Genetic Engineering News: Scientists Discover Off-Switch For CRISPR-Cas9 Gene Editing System
Over the past years, many scientists have used the CRISPR-Cas9 gene editing system to "copy and paste" genes. Though it has been a major scientific breakthrough in 2016, limiting the effects of genetic engineering has been difficult for scientists, until now. A team of scientists discovered an off-switch for gene editing tool through anti-CRISPR proteins from bacterial viruses.
The use of genetic editing tools has raised concerns among scientists and the public since its effects could not be stopped or limited. Some fear that it could eventually lead to uncontrolled consequences or even be used to produce biological weapons. The new discovery, however, could shed light on blocking unintended outcomes through the use of a set of proteins that could act as a kill switch for the Crispr-Cas9 system.
The study, published in the journal Cell, shows that the scientists have uncovered the key to making their genetically-engineered creations less likely to accidentally destroy the world. They found a way to turn off modifications made with the powerful gene-editing technique.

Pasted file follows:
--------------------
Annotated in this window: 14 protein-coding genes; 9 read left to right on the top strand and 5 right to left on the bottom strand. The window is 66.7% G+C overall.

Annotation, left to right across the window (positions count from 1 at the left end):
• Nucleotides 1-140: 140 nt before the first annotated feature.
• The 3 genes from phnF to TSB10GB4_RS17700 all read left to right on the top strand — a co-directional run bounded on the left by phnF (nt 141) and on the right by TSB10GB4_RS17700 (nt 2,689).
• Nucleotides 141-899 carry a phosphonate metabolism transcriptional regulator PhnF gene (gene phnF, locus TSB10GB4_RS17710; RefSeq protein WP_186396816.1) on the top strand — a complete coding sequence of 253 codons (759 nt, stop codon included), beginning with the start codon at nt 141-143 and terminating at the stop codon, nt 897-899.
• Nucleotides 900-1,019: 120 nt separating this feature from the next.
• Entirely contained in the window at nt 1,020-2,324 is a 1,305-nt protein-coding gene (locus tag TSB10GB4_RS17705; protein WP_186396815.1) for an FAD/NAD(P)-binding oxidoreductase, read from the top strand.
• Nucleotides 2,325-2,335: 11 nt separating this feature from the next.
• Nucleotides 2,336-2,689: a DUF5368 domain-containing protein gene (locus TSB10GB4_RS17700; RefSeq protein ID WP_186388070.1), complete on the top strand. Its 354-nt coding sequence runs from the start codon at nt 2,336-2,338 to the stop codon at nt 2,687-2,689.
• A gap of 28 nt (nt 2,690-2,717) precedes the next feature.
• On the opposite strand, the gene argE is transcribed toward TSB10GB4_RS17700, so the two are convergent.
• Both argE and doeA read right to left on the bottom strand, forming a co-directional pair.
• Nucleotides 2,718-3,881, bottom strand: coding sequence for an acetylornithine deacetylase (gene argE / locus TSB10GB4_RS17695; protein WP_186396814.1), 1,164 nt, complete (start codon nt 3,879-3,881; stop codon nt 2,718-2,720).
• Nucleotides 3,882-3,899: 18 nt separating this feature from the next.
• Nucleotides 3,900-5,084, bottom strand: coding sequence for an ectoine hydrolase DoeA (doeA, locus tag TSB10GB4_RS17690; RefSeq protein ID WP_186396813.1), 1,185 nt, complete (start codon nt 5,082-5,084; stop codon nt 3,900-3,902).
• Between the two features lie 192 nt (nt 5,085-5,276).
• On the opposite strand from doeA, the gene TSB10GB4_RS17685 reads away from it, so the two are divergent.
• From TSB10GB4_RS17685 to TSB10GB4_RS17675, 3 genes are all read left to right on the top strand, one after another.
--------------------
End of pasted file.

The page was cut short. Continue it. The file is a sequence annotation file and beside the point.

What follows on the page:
"Just as CRISPR technology was developed from the natural anti-viral defense systems in bacteria, we can also take advantage of the anti-CRISPR proteins that viruses have sculpted to get around those bacterial defenses," Benjamin Rauch, lead author of the study, said in a press release by the University of California San Francisco (UCSF).
The newly discovered proteins, dubbed as anti-CRISPR proteins, have been the first ones to work against the most commonly used type of CRISPR-Cas9 system in laboratories and gene editing industry. This new discovery will pave way for better ways to make CRISPR applications more precise and stop any potentially harmful uses of the technology.
According to Live Science, the scientists discovered four anti-CRISPR proteins, two of which seem to stop the CRISPR system from affecting human cells, at least in a petri dish. Since scientists could not undo an edit the system has made, the proteins could pull the plug on an edit that's progressing.
The CRISPR-Cas9 Gene Editing System
The CRISPR-Cas9 system evolved in bacteria as an immune system to protect against viral infections. However, over the past several years, the system has been widely used as a gene editing system, allowing scientists to efficiently modify genetic information and change gene activity in any organism.
Though the system promises to speed efforts in the treatment of genetic disorders, the technology has not yet been proven to be efficient and precise enough. Many scientists worry that the power of this new technology could cause potential harm, either by accident or intentionally.
The new off-switch discovery could help scientists stop a genetic engineering flaw or mistake even if it's still in progress. In this way, potential harm to humankind and the world could be stopped immediately.